The idea was that the Jury Foreman's history could have introduced a bias against Samsung that permeated to other jurors.

It was also known that several jurors had family members who were Apple shareholders, but Judge Koh had previously ruled that was acceptable, in that they would only indirectly profit from Samsung being found guilty, not directly profit.  Samsung did not mention that potential conflict of interest in its failed appeal.

Much like the product ban request, Samsung may opt to take its request for a retrial to the Circuit Court.
Galaxy Note II
The Galaxy Note II will be targeted in the second upcoming patent trial in
Apple and Samsung's legal war.

Both companies are currently gearing up for a second major lawsuit in the Northern California Federal Court.  That case will tackle patent infringement claims by both companies against their latest respective flagship products, including the Apple iPhone 5 and the Samsung Galaxy Note II and S3.

A trial is slotted for early next year.

Source: Scribd via AppleInsider

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Still smells fishy to me
By Dorkyman on 12/18/2012 1:12:06 PM , Rating: 1
It still looks like Koh is in Apple's pocket. She protected the original verdict, which most observers think is utterly without merit.

I have to believe that verdict will eventually be overturned. In my view it makes a mockery of the whole concept of patents.

RE: Still smells fishy to me
By Gondor on 12/18/2012 1:37:22 PM , Rating: 1
100% agreed. This is just throwing some sand into the eyes of the public to shift the attention away from all the nonsense she (judge Koh) has pulled off so far.

RE: Still smells fishy to me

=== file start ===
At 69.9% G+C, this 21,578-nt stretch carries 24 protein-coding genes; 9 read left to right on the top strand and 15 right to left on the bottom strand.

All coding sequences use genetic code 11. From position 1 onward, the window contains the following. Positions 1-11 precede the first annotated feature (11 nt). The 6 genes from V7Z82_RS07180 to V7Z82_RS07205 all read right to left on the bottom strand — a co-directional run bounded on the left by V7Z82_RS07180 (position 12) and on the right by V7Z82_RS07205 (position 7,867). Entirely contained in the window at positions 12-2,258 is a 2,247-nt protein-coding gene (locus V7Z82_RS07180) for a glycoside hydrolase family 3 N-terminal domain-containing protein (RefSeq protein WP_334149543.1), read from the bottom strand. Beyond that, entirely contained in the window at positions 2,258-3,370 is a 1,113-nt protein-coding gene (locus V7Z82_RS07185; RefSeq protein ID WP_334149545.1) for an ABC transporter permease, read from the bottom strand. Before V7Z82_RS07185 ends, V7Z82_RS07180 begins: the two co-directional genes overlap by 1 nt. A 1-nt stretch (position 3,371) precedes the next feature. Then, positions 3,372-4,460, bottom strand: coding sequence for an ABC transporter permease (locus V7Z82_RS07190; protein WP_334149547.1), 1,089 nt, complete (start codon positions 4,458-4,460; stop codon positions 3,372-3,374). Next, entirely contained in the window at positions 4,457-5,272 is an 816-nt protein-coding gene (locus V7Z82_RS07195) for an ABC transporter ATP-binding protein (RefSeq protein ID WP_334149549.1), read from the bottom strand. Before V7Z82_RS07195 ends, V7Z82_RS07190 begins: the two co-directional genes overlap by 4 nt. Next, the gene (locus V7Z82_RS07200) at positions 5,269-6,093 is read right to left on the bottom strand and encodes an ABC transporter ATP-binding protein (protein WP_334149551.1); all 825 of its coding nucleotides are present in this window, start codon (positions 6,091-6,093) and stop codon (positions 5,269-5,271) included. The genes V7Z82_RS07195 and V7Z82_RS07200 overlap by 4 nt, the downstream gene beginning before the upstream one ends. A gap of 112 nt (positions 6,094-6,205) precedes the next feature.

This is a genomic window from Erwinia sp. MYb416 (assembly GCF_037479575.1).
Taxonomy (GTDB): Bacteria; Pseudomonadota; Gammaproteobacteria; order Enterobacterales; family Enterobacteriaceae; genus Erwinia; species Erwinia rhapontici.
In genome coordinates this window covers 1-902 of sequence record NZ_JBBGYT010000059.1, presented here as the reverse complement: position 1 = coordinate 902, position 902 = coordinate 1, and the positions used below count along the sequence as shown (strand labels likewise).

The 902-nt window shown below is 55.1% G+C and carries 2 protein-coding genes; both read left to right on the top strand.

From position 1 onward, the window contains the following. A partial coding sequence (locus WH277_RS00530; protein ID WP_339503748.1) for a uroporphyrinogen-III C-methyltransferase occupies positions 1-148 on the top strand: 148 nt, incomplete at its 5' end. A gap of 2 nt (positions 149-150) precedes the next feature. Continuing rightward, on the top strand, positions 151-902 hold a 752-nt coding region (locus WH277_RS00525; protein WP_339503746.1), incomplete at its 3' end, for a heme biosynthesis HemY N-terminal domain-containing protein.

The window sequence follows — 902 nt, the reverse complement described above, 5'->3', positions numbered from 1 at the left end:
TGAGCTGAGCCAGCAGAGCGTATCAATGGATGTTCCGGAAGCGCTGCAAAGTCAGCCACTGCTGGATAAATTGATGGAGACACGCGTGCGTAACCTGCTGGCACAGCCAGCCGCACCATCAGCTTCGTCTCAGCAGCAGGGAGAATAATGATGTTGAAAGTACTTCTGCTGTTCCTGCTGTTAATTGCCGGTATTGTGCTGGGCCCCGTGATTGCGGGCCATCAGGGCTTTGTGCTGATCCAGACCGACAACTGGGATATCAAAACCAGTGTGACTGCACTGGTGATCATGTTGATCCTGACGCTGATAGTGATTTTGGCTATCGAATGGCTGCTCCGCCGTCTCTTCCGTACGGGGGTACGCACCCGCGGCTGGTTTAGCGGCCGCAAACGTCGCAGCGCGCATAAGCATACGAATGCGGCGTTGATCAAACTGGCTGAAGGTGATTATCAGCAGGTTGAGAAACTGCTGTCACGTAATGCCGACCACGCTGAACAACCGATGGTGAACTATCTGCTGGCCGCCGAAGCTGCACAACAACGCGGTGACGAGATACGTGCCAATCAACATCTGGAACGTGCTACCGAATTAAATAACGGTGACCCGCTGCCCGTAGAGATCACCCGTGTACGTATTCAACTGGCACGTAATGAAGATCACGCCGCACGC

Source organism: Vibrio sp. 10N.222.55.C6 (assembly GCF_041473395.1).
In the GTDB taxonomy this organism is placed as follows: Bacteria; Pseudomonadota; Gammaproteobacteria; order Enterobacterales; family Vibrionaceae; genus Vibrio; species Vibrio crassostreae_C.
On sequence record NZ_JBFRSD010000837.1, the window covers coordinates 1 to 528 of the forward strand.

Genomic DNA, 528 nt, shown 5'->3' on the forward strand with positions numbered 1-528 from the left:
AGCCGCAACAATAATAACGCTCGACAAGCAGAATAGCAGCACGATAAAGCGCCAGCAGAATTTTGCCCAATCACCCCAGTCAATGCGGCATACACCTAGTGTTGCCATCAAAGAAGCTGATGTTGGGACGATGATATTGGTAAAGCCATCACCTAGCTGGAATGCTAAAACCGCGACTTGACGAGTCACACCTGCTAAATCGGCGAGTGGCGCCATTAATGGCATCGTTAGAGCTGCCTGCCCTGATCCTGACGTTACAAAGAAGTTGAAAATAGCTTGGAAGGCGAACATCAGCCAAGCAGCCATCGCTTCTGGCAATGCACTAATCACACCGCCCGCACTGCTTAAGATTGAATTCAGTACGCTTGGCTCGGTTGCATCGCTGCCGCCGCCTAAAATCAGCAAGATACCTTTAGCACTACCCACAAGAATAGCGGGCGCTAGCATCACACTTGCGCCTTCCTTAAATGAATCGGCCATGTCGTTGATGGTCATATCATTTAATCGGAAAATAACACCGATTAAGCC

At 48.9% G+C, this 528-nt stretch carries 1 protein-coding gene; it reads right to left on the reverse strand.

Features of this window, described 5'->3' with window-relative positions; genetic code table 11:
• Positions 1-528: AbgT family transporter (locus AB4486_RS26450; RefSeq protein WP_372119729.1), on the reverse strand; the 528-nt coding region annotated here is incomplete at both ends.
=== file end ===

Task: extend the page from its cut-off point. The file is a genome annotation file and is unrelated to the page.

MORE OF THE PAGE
By maugrimtr on 12/19/2012 8:36:00 AM , Rating: 3
While I think the verdict, and especially the award, were insane, that decision rested with the Jury. Unless you want all trials from henceforth to operate without a jury involved...this is the downside of a jury system - ignorance.

RE: Still smells fishy to me
By Stuka on 12/18/2012 1:36:34 PM , Rating: 2
Yeah, if memory serves me, the California court is the only one in the states that is feeding Apple.

Is this case Supreme Court-able? I would love to have them weigh in on this whole frivolous patent viability issue.

Maybe we need a class-action suit against the USPTO with every citizen automatically named as plaintiffs?

RE: Still smells fishy to me
By Mint on 12/19/2012 1:04:45 PM , Rating: 2
I really blame Hogan (jury foreman) 10x more than Koh. He mislead the jury with some technical BS about prior art not mattering.

Honestly, if there's no sales ban, I think the original $1B fine (or even if it's upped to $2B/$3B) is fair. As BS as Apple's patents are, it's pretty clear that Samsung did some serious aping in the past from the trial evidence.

What bugged me about the verdict back then was future implications and how wide Apple would cast a net with the worst of its patents. Sales bans for current products would have been ludicrous (I can't believe Apple had the nerve to ask for the Note/NoteII to be banned).

As is often the case, once the noise has settled down, everything seems to be turning out as it should.

RE: Still smells fishy to me
By tamalero on 12/20/2012 12:22:59 AM , Rating: 2
Werent some of the jurors also owners of apple stock?

RE: Still smells fishy to me
By Mint on 12/19/2012 1:07:18 PM , Rating: 2
Sorry Stuka, meant to reply to Gondor. Don't know how I screwed that up...

RE: Still smells fishy to me
By Jedi2155 on 12/18/2012 2:05:08 PM , Rating: 2
As an envineer who has worked directly with a large multinational Korean company id say willful copying is part of their culture. Observing how they had directly copied a competitors design and implemented in their design with no apparent moral regard. I'd say Koreans copy just as much as the Chinese just that they do it better than everyone else with Some original innovation.

In either case writing this onGalaxy Note II is really cool!

RE: Still smells fishy to me
By ssnova703 on 12/18/2012 3:14:03 PM , Rating: 2
So is any company in the technology/ "fashion" design arena, regardless of "cultural ties".

Look at HP and their beat notebooks, quite a deliberate knockoff in MBP's design language. Or nearly any PC that attempts to be a All-In-One designed into the monitor that mimics the Apple Imac. I'm not Apple fan, but Apple has been catching the market by storm and many of the competitors have been catching on to the "design"(not so much technological, more asethics).